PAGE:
Pile driving is a critical part of the construction process. Vertical columns made of various materials (wood, concrete, steel, or a combination) are driven into un-excavated soil. The piles are a type of deep foundation used to hold up large structures – often bridges. In this article we discuss pile driving basics, the common problems encountered, and potential solutions.
Early Pile Driving
Early pile driving was done by hand. The energy required to drive a pile was created by the weight of the ram falling through the gravity field. In the twentieth century, greater driving force was achieved by using air- or steam-powered machines to accelerate the ram’s downward action. Many of today’s pile driving hammers are powered by diesel or hydraulic systems.
Softer soils are best for using piling. Most of the load capacity is generated from skin friction. To support heavy loads, they are grouped under footings.
Anatomy of a Pile Driver
At a high level, a pile driving system has four main parts: lead, hammer cushion, helmet, and pile cushion. Each part has a role in transferring energy to the pile which in turn impacts hammer performance. Read more at our glossary.
The pile driver lead is a supporting framework that guides the pile and hammer. They are categorized by how they attach to the pile driver – hanging, fixed, or swinging. Leads keep the piling and hammer aligned.
A hammer cushion, typically made of man-made materials, is placed between the striker plate and helmet.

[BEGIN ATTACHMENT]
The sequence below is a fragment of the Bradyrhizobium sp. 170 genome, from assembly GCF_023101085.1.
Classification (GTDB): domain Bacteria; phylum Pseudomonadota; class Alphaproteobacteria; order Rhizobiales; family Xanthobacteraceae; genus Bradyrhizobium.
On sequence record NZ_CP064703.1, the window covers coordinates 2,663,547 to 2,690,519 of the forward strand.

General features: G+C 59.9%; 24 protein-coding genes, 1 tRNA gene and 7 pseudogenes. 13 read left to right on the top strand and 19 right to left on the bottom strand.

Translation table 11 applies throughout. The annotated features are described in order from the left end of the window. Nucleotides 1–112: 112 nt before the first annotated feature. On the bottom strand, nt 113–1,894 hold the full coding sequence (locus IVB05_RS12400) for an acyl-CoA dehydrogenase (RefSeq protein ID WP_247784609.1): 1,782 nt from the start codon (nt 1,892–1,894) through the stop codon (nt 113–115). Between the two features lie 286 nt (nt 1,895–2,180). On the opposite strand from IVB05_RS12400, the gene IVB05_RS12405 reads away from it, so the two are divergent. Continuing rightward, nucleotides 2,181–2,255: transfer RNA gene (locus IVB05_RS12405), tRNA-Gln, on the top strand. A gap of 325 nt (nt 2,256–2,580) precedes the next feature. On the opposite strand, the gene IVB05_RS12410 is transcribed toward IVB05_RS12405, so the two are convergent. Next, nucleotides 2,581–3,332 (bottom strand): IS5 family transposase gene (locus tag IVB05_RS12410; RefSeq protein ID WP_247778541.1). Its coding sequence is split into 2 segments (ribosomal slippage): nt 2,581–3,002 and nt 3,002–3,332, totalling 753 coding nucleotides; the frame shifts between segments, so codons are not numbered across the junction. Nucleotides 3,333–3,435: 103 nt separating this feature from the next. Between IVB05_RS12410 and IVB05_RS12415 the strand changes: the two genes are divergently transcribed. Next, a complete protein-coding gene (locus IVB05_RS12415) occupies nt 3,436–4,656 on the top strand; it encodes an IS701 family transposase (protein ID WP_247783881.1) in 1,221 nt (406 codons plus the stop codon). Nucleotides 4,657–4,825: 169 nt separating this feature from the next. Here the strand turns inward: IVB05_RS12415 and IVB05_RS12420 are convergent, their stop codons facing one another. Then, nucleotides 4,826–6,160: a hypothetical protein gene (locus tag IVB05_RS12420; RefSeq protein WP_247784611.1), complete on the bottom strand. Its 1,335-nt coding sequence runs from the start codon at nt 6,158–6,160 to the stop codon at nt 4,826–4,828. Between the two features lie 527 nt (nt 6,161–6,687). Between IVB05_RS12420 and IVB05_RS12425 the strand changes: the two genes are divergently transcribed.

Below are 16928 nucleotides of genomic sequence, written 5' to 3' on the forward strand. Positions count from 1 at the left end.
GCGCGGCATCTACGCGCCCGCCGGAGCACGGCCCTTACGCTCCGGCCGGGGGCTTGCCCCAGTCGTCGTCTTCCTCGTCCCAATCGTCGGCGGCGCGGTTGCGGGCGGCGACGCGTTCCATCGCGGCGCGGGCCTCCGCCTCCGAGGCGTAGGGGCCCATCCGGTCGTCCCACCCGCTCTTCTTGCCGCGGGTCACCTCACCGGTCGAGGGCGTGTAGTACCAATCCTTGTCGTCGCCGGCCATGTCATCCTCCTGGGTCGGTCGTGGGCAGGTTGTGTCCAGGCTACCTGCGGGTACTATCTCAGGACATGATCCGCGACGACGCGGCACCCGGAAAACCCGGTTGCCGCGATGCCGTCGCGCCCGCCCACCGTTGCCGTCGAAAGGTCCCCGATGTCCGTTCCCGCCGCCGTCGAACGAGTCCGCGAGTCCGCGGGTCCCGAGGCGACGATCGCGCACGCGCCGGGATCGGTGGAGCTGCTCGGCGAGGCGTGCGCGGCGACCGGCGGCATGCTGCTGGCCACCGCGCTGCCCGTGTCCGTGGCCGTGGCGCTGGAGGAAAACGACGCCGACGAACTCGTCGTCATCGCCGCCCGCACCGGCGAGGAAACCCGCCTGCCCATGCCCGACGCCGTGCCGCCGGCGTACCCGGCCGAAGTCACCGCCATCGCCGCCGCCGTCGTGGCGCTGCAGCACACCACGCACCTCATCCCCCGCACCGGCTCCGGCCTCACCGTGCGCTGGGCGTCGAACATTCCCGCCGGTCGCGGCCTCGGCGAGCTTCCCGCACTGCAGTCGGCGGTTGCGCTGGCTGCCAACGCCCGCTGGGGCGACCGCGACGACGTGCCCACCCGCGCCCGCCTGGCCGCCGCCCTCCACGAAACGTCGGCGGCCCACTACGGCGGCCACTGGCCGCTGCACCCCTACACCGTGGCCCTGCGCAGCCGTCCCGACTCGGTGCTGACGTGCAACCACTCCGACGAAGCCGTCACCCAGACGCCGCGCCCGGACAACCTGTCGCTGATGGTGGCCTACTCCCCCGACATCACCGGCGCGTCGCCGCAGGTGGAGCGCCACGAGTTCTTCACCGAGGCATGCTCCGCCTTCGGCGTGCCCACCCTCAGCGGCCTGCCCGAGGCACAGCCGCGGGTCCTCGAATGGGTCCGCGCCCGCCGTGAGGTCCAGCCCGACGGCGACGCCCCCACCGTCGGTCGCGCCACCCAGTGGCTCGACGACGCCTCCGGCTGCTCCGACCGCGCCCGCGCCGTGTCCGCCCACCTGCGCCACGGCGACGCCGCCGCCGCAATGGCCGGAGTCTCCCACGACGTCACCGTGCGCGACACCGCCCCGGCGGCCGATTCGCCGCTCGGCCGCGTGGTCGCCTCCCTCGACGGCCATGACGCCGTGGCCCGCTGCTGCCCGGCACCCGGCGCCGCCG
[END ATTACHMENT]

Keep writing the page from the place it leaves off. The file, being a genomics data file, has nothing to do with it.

The helmet is a temporary steel cap placed on top of the pile used to, as much as possible, protect the head during driving.
A pile cushion is typically made of wood. It is placed between the helmet and the pile.
Types of Pile Drivers
There are several types of pile drivers, including:
Vibratory hammers cut soil rather than drive piles using a spinning technique and counter-weight system. They are powered by hydraulic motors. A crane or excavator lifts the hammer. Hydraulic clamps attach it to the pile. They drive piles faster and their operation is (comparatively) quieter.
Diesel Impact Hammer
This drop hammer uses a two-stroke diesel engine. The ram is raised then released and allowed to free-fall. When it hits the pile, the energy drives it back up. It will keep going until it runs out of fuel or is manually stopped.
Double Acting Air/Steam Hammer
These hammers increase the blow rate with a shorter stroke. Active pressure accelerates the ram during the down stroke. This type of hammer greatly increased the speed with which piles could be driven.
Hydraulic Impact Hammer
A hydraulic hammer incorporates the use of an external energy source to lift the hammer to the top of its stroke. For the single acting hydraulic hammer, the free-falling piston develops the actual energy induced into the pile–much the same power stroke as a drop hammer or a single acting air/steam hammer.
Pile Foundation Design
The design of a pile foundation is highly dependent on the soil the piles are driven into. Other factors include the material of the piles, the expected load, and the level of use anticipated.
Keep in mind that driving the piles alters how the soil around it will behave. As well, soil – particularly in a large area – can vary greatly. Determining the right design is difficult. The planning process must include extensive and careful soil testing. Testing and evaluation should continue during construction.
Pile Driving Problems and Solutions
The challenging aspect of dealing with soil presents a variety of problems that can be anticipated. The project’s risk mitigation plan can consider likely issues to be encountered. Solutions can be included in contingency planning – avoiding cost overruns.
Drive Pile Blow Count Issues
Blow counts are calculated in advance. If the blow count is different in the field, there’s likely a problem. Here are common issues and solutions related to blow count:
Increased Blows Needed to Drive Pile